The continuing improvement of the raw RS-line, indicated by RS-Momentum holding up above 100, eventually dragged the RS-Ratio line above 100 as well towards the end of January. At that point $SML moved into the leading quadrant. Since then Small-Caps are generally trending higher against the S&P Composite index.

The March-April dip in relative strength is now being reflected in the (red) JdK RS-Ratio line and dragged the RS-Momentum below 100, which caused a rotation into the weakening quadrant.

Daily RRG confirms strong trend for mid- and small-caps

A good way to judge the move through the weakening quadrant in more detail is to switch to a daily version of the Relative Rotation Graph. Simply change the time frame in the controls above the benchmark chart and click update.

As you can see on this daily version of the RRG above, small- and mid-cap indices are inside the leading quadrant and generally moving right (=higher on the RS-Ratio axis) signaling a, still continuing, relative up-trend against the composite index on a daily basis. The position of $SML further away to the right compared to $MID indicates that the move is led by the small-cap segment of the market.

Here is the price chart below.

The ‘dip in relative strength’ that showed up on the weekly RRG actually was a complete rotation of $SML through weakening, lagging, improving and finally back into leading on the daily RRG. On the weekly RRG this ‘only’ caused (or is causing) a move into weakening so far.


On the price chart $SML is pushing against horizontal resistance around 730 while the most recent lows have all been formed at subsequent higher levels which indicates aggressive buyers. If the market will be able to take out this horizontal barrier an acceleration of the rally is expected which will be very beneficial for the relative trend as well.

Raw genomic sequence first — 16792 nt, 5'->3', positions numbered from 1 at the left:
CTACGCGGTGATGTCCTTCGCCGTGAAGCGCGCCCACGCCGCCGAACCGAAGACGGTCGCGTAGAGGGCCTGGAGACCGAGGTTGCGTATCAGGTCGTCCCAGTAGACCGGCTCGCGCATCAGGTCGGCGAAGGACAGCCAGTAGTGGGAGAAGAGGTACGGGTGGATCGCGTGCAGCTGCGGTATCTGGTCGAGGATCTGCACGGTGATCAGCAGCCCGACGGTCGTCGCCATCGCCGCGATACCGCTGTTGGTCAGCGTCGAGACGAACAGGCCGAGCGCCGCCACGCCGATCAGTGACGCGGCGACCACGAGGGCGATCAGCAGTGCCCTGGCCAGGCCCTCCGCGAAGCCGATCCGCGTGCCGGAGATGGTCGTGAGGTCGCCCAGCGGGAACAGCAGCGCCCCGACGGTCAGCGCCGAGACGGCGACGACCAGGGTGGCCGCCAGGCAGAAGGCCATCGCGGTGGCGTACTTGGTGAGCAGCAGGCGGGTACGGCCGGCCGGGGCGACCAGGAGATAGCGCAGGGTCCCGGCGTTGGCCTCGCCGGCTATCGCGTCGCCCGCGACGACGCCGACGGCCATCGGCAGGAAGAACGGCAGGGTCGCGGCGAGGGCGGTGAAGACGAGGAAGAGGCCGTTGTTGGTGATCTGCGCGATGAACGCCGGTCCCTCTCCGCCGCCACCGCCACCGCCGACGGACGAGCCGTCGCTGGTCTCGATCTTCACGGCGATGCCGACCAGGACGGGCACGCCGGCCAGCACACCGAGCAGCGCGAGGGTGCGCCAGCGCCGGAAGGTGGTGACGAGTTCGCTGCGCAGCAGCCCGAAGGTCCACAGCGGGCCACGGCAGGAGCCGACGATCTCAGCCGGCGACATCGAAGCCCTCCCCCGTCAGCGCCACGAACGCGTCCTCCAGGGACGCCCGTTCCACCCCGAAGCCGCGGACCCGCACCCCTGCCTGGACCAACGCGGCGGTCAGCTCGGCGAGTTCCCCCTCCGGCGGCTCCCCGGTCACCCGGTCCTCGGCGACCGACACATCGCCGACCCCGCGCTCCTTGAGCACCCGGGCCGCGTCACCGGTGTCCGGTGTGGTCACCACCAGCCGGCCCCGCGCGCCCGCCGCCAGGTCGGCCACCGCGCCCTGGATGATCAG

Combining the strong weekly picture for $SML vs $SPSUPX, and the fact that the rotation on the weekly RRG is already leveling off, with the strong relative picture on the daily RRG as well as on the daily price chart, leads me to the believe that there is a good chance that rotation on the weekly RRG will turn back up towards the leading quadrant again without crossing over to the left hand side of the plot.

A bit simpler; “it looks as if the relative up-trend for Small Caps will last a little longer.”

Julius de Kempenaer | RRG research

RRG, Relative Rotation Graphs, JdK RS-Ratio and JdK RS-Momentum are registered TradeMarks by RRG research.

Julius de Kempenaer
About the author: is the creator of Relative Rotation Graphs™. This unique method to visualize relative strength within a universe of securities was first launched on Bloomberg professional services terminals in January of 2011 and was released on StockCharts.com in July of 2014. After graduating from the Dutch Royal Military Academy, Julius served in the Dutch Air Force in multiple officer ranks. He retired from the military as a captain in 1990 to enter the financial industry as a portfolio manager for Equity & Law (now part of AXA Investment Managers). Learn More